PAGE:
Speech - Opening of headspace, Noarlunga SA 25 May 2012
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25 May 2012
Another inspirational story from Carolyn and Marcel.
One of the wonderful things about my job is travelling around and doing openings at centres like this and at everyone we’ve done, and we’ve got a few more to do over the next few weeks, I hear these extraordinary stories of young people getting over adversity and taking such a positive outlook on life. I think everyone said they’re going to study social work too, so we’re going to have a fantastic new graduate intake in social work.
Thank you for coming here to be part of this really exciting opening in a hub of services that really is pretty hard to rival, certainly in Adelaide, but really hard to rival anywhere in the country that I go to. The services that are being built on the mud flat that was here the last time I was here are incredibly exciting. Congratulations to the local community, local providers, particularly to the State Government for partnering with the Commonwealth for the GP Plus Super Clinic and also your contribution [Minister] John Hill, to developing this service.
Can I acknowledge all the people who have previously been acknowledged, but also particularly Amanda Rishworth, who is young herself, so brings a particular perspective. She is a consistent advocate for the south, but also as far as I know the only qualified mental health professional in the Federal Parliament, so she does bring a particular perspective.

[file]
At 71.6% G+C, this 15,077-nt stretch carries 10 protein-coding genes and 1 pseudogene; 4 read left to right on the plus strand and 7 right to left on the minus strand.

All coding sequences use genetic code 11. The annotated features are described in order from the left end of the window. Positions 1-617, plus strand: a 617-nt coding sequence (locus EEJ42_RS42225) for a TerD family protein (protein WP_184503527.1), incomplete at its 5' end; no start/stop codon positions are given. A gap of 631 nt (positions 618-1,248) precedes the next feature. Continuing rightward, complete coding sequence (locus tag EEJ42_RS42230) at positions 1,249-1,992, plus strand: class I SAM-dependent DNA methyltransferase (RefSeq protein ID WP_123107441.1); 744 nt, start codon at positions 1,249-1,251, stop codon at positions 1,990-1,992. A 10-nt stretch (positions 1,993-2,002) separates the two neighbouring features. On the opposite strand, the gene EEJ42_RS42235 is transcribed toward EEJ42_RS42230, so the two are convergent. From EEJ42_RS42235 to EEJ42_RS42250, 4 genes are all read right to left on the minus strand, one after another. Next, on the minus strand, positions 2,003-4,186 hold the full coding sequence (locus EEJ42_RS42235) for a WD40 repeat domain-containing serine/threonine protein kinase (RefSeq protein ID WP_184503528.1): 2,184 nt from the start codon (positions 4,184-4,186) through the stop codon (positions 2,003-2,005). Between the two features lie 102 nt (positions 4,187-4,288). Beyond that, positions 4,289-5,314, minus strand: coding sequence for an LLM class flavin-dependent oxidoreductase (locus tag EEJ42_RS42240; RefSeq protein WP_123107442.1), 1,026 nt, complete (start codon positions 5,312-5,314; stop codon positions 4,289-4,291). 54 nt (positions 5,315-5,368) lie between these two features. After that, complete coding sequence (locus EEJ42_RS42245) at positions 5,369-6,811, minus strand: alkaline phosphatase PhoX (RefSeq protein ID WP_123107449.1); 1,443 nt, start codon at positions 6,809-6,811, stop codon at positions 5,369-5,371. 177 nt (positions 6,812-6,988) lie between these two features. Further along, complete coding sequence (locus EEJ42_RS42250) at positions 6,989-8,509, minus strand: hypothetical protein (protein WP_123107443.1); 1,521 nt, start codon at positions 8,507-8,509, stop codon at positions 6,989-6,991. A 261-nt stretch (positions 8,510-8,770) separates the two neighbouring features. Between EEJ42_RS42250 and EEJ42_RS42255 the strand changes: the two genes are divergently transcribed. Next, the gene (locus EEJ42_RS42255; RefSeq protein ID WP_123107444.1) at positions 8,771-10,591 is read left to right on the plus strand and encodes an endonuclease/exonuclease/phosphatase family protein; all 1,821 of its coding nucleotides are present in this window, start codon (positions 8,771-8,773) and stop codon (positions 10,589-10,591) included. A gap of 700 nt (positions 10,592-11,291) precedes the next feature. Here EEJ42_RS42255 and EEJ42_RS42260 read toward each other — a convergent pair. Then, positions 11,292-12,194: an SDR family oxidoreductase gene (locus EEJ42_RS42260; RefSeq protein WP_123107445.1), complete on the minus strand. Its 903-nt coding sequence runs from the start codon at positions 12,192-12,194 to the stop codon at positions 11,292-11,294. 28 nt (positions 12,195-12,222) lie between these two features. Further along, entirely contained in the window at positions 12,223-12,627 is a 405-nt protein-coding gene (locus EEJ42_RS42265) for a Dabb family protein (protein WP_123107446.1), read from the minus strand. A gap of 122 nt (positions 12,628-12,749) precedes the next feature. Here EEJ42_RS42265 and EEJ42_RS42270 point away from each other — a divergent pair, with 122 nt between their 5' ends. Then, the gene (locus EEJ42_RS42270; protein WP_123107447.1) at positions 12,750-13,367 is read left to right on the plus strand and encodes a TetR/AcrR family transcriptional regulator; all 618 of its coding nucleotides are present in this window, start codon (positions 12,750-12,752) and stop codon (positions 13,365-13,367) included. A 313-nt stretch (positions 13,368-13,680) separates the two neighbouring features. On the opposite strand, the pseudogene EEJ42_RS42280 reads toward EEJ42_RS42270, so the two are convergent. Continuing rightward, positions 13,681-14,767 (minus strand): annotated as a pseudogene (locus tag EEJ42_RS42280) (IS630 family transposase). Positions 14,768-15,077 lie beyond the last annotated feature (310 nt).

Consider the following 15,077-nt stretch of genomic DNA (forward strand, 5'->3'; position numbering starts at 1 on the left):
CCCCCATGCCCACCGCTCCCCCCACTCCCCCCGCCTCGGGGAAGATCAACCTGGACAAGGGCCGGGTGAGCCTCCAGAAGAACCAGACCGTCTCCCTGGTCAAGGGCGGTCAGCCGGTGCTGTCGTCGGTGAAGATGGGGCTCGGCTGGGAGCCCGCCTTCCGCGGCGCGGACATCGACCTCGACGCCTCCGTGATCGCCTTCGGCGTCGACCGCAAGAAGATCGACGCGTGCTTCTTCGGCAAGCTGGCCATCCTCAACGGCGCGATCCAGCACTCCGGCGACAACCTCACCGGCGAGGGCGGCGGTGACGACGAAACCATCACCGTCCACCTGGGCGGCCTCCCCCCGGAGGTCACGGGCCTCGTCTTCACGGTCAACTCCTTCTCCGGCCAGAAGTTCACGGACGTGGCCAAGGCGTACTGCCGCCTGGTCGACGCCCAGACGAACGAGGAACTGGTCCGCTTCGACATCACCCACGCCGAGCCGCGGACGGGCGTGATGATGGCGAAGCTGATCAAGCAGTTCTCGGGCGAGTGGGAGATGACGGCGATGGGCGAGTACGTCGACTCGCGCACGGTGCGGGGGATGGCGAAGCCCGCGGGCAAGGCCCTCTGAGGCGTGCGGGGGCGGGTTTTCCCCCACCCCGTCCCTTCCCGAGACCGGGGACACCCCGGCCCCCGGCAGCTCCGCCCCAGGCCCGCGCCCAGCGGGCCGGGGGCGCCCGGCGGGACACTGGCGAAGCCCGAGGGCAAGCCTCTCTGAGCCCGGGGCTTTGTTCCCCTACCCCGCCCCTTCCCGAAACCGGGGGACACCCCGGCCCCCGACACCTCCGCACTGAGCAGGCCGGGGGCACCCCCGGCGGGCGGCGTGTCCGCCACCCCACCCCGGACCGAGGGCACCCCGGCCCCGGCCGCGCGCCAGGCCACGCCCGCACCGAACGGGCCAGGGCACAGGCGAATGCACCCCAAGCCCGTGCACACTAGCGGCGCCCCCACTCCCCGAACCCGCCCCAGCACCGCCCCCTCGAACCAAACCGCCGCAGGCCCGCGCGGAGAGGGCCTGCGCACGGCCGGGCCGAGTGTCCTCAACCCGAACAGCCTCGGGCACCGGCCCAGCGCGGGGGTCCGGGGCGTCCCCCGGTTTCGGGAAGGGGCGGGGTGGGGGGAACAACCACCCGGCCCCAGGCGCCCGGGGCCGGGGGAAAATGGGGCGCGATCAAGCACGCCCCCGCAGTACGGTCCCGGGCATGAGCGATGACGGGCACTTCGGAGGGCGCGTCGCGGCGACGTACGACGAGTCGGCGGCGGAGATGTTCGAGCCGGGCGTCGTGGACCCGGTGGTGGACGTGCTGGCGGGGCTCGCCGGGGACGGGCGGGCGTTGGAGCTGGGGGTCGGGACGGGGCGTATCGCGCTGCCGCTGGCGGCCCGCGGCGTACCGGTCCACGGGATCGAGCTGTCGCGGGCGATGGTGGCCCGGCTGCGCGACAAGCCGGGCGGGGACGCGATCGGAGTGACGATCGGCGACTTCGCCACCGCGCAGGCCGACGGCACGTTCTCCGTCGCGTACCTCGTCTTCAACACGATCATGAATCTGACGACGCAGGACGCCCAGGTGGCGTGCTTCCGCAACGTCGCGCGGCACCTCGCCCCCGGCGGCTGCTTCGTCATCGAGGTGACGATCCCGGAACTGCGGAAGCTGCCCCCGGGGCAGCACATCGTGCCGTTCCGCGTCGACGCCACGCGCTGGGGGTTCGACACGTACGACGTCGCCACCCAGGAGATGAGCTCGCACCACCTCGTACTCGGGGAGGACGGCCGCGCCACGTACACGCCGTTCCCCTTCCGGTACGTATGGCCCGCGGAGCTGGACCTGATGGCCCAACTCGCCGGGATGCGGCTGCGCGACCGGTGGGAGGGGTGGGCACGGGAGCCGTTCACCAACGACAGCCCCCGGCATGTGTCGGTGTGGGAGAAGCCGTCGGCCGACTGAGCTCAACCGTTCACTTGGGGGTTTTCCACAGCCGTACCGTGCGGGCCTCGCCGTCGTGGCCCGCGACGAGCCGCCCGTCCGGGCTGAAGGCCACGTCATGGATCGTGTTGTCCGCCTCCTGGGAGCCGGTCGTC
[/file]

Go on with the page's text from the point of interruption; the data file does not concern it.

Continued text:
We’ve known a few things about youth mental health for quite a long time. It is unique among the major health conditions. If you think about cardiovascular disease, cancer or diabetes, most of the major national health priorities are all, except for mental health, conditions that largely come on in middle age or beyond. As Barbara said, mental illness is unique. Two thirds of mental disorders emerge before 21 and three quarters before 25, actually a quarter before 12, which is why a significant part of the reform package we introduced in the Budget last year is focused on that perinatal period right up until 12 years of age as well. This period of adolescence and young adulthood is incredibly important for dealing with emerging mental disorders and building good mental health resilience for adulthood. We’ve known that for quite some time.
We’ve also known that young people have the lowest access to treatment of all with young men – even lower than the general access to treatment rate for teenagers and young adults. About one in seven or one in eight young men who have mental disorders seeks treatment. That is an appallingly low access to treatment rate.
We also know that if young people have an emerging mental disorder, sexual health or substance abuse issue, they’re probably not going to want to go and talk to mum and dad’s GP about them. They need services that are youth-friendly, welcoming and easy to access, close to the sort of hubs that Noarlunga Centre provides.